Wolfram Language



This information is part of the Modelica Standard Library maintained by the Modelica Association.

Calculation of pressure loss for a valve with different geometries at overall flow regime for incompressible and single-phase fluid flow in dependence of its opening.


This function shall be used inside of the restricted limits according to the referenced literature.

  • developed fluid flow
  • ball valve
  • diaphragm valve
  • butterfly valve
  • gate valve
  • sluice valve


Wide variations in valve geometry are possible and a manufacturer will not necessarily maintain geometric similarity between valves of the same type but of different size. Here pressure loss can be estimated for the following types of a valve:

  • ball valve
  • diaphragm valve
  • butterfly valve
  • gate valve
  • sluice valve


The mass flow rate m_flow for valves out of pressure loss is determined by:

m_flow = [rho * dp * Av^2 / (zeta_TOT/2]^0.5
m_flow = (2/zeta_TOT)^0.5 * Av * (rho * dp)^0.5
m_flow = valveCharacteristic * Av * (rho * dp)^0.5


rho as density of fluid [kg/m3],
Av as (metric) flow coefficient (cross sectional area) [m^2],
m_flow as mass flow rate [kg/s],
valveCharacteristic as coefficient of a valve in dependence of its opening [-],
velocity as mean velocity [m/s],
zeta_TOT as pressure loss coefficient [-].

The valveCharacteristic is determined out of a correlation for the pressure loss coefficient (zeta_TOT) in dependence of its opening. The reason for introducing an additional variable valveCharacteristic is a different definition of the following pressure loss correlations of valves.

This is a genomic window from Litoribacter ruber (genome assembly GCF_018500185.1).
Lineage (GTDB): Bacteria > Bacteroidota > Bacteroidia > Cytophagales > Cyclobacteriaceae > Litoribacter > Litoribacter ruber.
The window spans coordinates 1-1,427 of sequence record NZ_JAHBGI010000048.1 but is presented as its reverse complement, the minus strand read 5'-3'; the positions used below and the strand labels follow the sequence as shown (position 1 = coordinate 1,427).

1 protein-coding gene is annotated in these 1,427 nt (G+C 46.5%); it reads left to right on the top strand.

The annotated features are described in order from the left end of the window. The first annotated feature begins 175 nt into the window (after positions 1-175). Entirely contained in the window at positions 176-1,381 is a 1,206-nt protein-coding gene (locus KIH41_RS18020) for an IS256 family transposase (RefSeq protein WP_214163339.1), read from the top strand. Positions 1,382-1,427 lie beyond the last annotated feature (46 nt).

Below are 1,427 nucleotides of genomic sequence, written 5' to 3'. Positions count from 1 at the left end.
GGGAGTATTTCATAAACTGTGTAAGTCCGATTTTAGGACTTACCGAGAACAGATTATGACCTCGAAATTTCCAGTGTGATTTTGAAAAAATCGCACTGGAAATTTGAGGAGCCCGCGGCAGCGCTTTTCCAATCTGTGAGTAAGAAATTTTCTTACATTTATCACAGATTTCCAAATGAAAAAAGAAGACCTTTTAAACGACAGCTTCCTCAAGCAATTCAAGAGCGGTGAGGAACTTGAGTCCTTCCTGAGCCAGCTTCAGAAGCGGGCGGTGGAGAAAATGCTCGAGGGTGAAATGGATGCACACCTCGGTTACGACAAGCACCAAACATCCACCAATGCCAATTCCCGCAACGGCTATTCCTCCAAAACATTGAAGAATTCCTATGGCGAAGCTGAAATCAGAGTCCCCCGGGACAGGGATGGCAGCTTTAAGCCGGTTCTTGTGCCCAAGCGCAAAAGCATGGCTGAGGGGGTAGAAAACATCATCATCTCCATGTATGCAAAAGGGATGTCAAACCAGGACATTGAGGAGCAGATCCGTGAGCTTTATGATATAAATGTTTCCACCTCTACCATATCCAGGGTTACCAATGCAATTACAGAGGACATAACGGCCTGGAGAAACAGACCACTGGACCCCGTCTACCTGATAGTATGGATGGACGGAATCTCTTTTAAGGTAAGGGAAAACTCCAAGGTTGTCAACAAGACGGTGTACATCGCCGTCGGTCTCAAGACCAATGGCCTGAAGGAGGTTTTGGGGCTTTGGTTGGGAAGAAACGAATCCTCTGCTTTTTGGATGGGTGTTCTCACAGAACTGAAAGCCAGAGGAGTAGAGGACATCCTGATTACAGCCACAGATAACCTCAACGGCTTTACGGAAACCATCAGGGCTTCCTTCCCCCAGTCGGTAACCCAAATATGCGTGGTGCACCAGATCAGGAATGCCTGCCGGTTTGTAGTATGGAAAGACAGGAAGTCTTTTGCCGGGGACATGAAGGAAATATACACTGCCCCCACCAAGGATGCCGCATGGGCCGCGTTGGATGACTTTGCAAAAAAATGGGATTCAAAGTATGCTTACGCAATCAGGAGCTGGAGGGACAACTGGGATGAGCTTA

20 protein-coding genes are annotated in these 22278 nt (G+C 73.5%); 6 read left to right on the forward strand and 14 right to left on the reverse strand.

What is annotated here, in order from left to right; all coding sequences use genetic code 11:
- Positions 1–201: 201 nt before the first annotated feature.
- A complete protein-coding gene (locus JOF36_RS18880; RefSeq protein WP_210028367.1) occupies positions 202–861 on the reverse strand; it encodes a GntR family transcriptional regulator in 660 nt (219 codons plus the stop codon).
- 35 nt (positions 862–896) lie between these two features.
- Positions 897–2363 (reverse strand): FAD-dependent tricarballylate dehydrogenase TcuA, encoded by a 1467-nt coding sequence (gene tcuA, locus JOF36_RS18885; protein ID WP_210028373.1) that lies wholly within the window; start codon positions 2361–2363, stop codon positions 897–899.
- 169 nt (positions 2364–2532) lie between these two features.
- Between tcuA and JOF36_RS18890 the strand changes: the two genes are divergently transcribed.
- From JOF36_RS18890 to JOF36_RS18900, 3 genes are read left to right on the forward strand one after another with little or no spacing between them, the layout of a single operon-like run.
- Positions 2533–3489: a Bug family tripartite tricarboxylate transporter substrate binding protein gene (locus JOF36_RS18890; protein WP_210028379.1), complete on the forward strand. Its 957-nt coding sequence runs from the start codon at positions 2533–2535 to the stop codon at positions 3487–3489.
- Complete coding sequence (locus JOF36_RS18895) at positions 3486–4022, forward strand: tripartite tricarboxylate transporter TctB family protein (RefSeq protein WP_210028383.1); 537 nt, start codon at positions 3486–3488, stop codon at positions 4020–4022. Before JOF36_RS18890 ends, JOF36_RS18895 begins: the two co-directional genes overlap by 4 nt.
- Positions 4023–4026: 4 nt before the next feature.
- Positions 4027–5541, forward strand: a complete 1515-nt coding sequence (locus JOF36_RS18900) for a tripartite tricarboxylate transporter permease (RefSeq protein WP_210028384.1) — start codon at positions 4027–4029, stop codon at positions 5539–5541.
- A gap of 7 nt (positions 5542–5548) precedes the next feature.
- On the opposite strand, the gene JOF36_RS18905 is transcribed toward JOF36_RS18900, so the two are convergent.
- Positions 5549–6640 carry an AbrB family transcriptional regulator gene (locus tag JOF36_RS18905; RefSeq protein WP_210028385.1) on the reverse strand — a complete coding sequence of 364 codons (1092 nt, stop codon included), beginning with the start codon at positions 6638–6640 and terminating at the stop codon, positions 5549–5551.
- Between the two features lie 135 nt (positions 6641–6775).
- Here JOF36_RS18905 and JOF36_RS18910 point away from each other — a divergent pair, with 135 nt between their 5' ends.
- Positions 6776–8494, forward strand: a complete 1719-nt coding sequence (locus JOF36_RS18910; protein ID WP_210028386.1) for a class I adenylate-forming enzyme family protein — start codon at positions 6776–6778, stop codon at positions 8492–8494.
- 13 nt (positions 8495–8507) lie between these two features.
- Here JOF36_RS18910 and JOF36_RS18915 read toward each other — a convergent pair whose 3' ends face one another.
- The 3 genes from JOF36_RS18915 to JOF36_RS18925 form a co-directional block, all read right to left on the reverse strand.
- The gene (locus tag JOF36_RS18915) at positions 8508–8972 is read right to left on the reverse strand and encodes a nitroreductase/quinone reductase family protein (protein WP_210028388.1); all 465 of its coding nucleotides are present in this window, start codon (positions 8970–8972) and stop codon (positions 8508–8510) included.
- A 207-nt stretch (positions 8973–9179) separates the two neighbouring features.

The pressure loss coefficient (zeta_TOT) of a valve with different geometries are shown in dependence of the opening in the figure below.


Note that the pressure loss coefficients (zeta_TOT) are numerically optimized for very small openings (opening ≤ 5%). At openings smaller than 5% the pressure loss coefficient is smoothly set to a maximum value (zeta_TOT_max) to be adjusted as parameter. Therefore a very small leakage mass flow rate can be adjusted for a given pressure difference at almost closed valves. A very small leakage mass flow rate can often be neglected in system simulation with valves, whereas the numerical behaviour of the simulation is improved.

The mass flow rate of different valves at a constant opening of 50% in dependence of pressure loss is shown in the figure below.



Internal flow systems. Volume 5th of BHRA Fluid Engineering Series. BHRA Fluid Engineering, 1978.